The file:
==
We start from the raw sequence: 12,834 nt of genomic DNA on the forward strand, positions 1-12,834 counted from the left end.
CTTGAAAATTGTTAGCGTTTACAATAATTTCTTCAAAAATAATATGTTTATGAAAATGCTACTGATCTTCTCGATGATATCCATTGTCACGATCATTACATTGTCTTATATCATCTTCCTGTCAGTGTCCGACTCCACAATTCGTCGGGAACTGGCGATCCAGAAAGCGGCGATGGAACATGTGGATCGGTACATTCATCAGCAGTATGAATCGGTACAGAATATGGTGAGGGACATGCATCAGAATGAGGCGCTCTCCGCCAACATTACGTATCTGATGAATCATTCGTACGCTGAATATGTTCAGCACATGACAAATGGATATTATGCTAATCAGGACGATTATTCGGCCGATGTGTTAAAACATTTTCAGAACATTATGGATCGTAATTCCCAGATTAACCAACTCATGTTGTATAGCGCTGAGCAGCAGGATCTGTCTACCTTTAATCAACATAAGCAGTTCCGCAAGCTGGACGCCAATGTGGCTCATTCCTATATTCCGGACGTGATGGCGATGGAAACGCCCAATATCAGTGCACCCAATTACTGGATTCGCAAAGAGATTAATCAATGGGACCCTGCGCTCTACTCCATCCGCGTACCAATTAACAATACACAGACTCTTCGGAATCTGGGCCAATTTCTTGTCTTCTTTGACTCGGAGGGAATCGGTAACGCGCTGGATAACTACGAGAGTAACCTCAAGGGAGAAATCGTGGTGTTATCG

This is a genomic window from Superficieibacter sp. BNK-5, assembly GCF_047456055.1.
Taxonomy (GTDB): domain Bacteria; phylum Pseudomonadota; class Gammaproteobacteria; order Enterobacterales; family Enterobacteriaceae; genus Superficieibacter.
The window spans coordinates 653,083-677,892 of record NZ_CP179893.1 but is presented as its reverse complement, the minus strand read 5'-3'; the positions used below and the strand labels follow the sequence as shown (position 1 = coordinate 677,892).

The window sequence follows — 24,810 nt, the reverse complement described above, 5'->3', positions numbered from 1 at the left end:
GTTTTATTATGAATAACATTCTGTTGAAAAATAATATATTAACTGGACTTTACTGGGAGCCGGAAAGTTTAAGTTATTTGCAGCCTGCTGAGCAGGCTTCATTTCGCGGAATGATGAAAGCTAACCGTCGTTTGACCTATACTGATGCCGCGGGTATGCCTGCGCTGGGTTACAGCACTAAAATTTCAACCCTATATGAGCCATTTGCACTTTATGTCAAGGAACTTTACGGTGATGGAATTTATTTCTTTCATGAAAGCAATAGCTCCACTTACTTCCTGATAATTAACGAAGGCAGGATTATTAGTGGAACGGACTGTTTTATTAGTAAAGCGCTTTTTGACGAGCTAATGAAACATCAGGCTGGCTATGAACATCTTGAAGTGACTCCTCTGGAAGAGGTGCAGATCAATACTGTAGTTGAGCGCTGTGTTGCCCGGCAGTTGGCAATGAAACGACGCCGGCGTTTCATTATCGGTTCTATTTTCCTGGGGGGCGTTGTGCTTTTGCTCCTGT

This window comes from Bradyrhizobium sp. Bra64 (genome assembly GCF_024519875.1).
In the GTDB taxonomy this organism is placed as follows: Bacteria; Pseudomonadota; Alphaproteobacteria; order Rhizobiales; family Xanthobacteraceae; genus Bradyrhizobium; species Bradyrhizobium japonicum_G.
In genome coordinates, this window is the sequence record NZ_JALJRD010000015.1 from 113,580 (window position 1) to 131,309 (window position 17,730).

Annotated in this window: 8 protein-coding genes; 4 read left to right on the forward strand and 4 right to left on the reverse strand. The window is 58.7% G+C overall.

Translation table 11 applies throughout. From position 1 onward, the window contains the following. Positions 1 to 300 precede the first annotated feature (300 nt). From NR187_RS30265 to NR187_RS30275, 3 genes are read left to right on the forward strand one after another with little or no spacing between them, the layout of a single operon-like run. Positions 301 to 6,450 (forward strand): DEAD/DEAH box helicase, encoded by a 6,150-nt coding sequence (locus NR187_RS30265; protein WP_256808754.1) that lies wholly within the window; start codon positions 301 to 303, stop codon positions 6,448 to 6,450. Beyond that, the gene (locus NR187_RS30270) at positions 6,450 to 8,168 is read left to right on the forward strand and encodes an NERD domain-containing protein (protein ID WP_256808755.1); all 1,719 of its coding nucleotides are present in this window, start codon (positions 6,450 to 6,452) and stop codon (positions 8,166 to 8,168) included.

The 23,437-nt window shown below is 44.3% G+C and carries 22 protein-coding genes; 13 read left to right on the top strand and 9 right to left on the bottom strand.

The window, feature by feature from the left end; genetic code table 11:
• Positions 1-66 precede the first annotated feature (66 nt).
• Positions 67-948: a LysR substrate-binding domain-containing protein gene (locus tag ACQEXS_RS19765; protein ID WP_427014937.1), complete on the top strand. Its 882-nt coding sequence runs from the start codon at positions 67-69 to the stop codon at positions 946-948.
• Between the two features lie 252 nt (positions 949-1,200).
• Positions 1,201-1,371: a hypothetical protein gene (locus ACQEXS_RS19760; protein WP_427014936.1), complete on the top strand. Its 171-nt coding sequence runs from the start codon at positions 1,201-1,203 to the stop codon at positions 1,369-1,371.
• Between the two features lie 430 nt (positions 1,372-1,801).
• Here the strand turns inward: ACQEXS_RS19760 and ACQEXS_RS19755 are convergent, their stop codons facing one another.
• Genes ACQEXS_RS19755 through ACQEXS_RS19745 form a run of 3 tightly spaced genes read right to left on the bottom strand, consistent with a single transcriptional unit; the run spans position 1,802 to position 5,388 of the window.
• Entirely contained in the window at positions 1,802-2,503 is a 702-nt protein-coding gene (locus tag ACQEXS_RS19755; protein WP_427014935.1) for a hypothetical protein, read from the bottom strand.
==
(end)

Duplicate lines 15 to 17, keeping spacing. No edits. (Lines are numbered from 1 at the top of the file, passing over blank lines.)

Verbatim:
• Positions 1-66 precede the first annotated feature (66 nt).
• Positions 67-948: a LysR substrate-binding domain-containing protein gene (locus tag ACQEXS_RS19765; protein ID WP_427014937.1), complete on the top strand. Its 882-nt coding sequence runs from the start codon at positions 67-69 to the stop codon at positions 946-948.
• Between the two features lie 252 nt (positions 949-1,200).